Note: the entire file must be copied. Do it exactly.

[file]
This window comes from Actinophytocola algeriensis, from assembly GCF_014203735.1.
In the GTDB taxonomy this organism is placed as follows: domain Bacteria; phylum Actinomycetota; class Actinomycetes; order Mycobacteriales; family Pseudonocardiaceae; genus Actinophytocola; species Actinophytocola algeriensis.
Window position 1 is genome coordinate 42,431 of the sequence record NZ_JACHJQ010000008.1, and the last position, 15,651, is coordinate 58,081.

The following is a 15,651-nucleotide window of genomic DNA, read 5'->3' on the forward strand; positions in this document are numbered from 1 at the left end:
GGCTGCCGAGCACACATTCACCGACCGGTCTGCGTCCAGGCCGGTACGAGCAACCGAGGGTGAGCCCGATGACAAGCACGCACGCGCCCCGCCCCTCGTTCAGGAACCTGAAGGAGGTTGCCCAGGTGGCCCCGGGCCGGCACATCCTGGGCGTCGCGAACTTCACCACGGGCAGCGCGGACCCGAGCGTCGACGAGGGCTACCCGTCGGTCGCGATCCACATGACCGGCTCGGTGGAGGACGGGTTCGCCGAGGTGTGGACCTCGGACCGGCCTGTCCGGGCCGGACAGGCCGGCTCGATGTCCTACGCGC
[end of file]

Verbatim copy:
This window comes from Actinophytocola algeriensis, from assembly GCF_014203735.1.
In the GTDB taxonomy this organism is placed as follows: domain Bacteria; phylum Actinomycetota; class Actinomycetes; order Mycobacteriales; family Pseudonocardiaceae; genus Actinophytocola; species Actinophytocola algeriensis.
Window position 1 is genome coordinate 42,431 of the sequence record NZ_JACHJQ010000008.1, and the last position, 15,651, is coordinate 58,081.

The following is a 15,651-nucleotide window of genomic DNA, read 5'->3' on the forward strand; positions in this document are numbered from 1 at the left end:
GGCTGCCGAGCACACATTCACCGACCGGTCTGCGTCCAGGCCGGTACGAGCAACCGAGGGTGAGCCCGATGACAAGCACGCACGCGCCCCGCCCCTCGTTCAGGAACCTGAAGGAGGTTGCCCAGGTGGCCCCGGGCCGGCACATCCTGGGCGTCGCGAACTTCACCACGGGCAGCGCGGACCCGAGCGTCGACGAGGGCTACCCGTCGGTCGCGATCCACATGACCGGCTCGGTGGAGGACGGGTTCGCCGAGGTGTGGACCTCGGACCGGCCTGTCCGGGCCGGACAGGCCGGCTCGATGTCCTACGCGC